Editorial
March 29, 2022
Real or fake? Does it even matter?

THESE DAYS, it is often difficult to discern the difference between what is real and what is made up for the sole purpose of generating engagement and influencing behaviour on social media. Last Sunday night, when Will Smith struck Chris Rock in the face on stage at the Oscars, the first reaction of many was that it was a prank orchestrated to boost ratings and get people talking about the awards ceremony or the celebrities involved.

Sadly, it appears that there was nothing fake about the slap that was heard all around the world. Will has since apologised, acknowledging that violence in all of its forms is “poisonous and destructive”. Despite his apology and explanation that he was emotional because Chris Rock’s joke about his wife’s medical condition was too much to bear, legions of fans are still sorely disappointed about Will Smith’s irrational behaviour and the fact that it diminished the magnificence of his historic win of the Academy Award for Best Actor in a Leading Role.

Korra Obidi is a Nigerian woman who has 4.6 million followers on Facebook. A singer and dancer, Korra lives in California, is married to an American chiropractor, has two young daughters and earns a significant part of her income by going Live several times daily on her Facebook page. Despite not having achieved mainstream fame for a chart-topping hit or a role in a blockbuster movie, Korra has been able to amass such a large following online because of her skillful acrobatic dancing, while scantily attired, even when she was heavily pregnant. A few weeks ago, Korra Live streamed the water birth of her second child on Facebook which increased her following exponentially. Then a few days after she gave birth, her husband shattered the image viewers had of an idyllic family unit when he walked out on Korra and announced that he could no longer bear to live with her. Since this announcement, both husband and wife have been appearing separately on their individual social media pages, which have seen massive increases in following, prompting many to wonder if the breakup, as sudden as it was, and coming within days of the birth of the baby, was orchestrated with the sole intention to attract and retain their fans so as to make more money. Who knows?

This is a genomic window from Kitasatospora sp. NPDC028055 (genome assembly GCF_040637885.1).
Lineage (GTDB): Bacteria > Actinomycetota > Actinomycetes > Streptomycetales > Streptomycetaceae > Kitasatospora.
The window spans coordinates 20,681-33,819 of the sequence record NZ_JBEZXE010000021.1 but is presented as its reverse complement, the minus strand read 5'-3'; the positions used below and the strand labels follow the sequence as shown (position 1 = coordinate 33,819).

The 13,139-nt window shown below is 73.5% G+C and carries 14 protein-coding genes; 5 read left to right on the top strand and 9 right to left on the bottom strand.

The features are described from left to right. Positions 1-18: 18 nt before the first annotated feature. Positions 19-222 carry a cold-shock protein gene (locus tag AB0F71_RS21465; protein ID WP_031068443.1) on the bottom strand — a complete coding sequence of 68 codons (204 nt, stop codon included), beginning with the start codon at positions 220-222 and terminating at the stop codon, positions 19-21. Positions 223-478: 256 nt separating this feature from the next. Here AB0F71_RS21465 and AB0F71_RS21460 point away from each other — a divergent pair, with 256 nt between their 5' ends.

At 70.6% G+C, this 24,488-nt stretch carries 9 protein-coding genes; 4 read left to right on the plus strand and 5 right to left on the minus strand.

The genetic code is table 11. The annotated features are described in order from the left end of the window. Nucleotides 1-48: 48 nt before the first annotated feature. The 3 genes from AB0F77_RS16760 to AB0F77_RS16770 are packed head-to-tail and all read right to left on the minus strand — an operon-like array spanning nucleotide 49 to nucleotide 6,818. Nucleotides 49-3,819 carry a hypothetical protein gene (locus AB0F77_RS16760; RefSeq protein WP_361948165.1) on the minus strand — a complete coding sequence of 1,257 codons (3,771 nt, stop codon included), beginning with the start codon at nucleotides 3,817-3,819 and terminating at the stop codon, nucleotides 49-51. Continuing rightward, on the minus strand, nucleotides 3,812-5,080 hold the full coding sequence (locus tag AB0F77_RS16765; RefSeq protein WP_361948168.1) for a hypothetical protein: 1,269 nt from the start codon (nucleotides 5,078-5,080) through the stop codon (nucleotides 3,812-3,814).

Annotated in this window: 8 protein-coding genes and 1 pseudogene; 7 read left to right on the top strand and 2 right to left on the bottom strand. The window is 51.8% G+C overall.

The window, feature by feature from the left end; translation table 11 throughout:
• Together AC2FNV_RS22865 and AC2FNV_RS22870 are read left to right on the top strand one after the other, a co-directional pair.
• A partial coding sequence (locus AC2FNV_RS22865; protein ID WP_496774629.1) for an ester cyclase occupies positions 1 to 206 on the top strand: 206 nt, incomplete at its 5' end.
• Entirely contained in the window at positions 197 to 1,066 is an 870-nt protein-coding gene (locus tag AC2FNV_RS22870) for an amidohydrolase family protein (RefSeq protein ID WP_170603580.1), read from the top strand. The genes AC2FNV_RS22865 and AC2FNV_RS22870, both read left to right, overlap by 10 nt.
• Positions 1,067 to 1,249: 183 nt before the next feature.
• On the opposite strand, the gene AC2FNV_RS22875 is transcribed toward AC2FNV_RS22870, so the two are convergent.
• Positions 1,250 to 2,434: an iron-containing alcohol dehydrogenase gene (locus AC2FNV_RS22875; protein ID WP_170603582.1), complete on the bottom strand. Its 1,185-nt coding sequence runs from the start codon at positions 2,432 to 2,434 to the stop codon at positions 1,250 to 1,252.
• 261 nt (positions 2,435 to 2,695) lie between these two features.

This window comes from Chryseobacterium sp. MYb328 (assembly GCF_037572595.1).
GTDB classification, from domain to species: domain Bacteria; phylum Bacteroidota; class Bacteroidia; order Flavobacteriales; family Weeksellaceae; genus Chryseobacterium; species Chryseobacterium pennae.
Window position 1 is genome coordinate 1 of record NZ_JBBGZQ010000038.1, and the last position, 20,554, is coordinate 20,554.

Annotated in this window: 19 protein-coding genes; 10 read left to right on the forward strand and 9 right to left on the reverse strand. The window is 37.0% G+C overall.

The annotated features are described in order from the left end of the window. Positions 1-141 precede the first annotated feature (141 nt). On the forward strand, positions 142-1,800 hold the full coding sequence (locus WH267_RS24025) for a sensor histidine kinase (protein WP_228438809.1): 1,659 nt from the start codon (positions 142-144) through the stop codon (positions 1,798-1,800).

Social media is a forum that rewards outrageous behaviour as this is often what is needed to keep audiences engaged. Like Korra, Will and Jada have lived their lives publicly, at times revealing more information than we needed to know. Lines are blurred when there is overexposure. Even when we witness something that is shockingly real, we pause, not knowing what to believe. While we are skeptical, we are still engaged and enthralled by the ‘real life’ dramas. Or are they scripted? Either way, the puppeteers are achieving their objectives as they have our attention. Real or fake? Does it matter?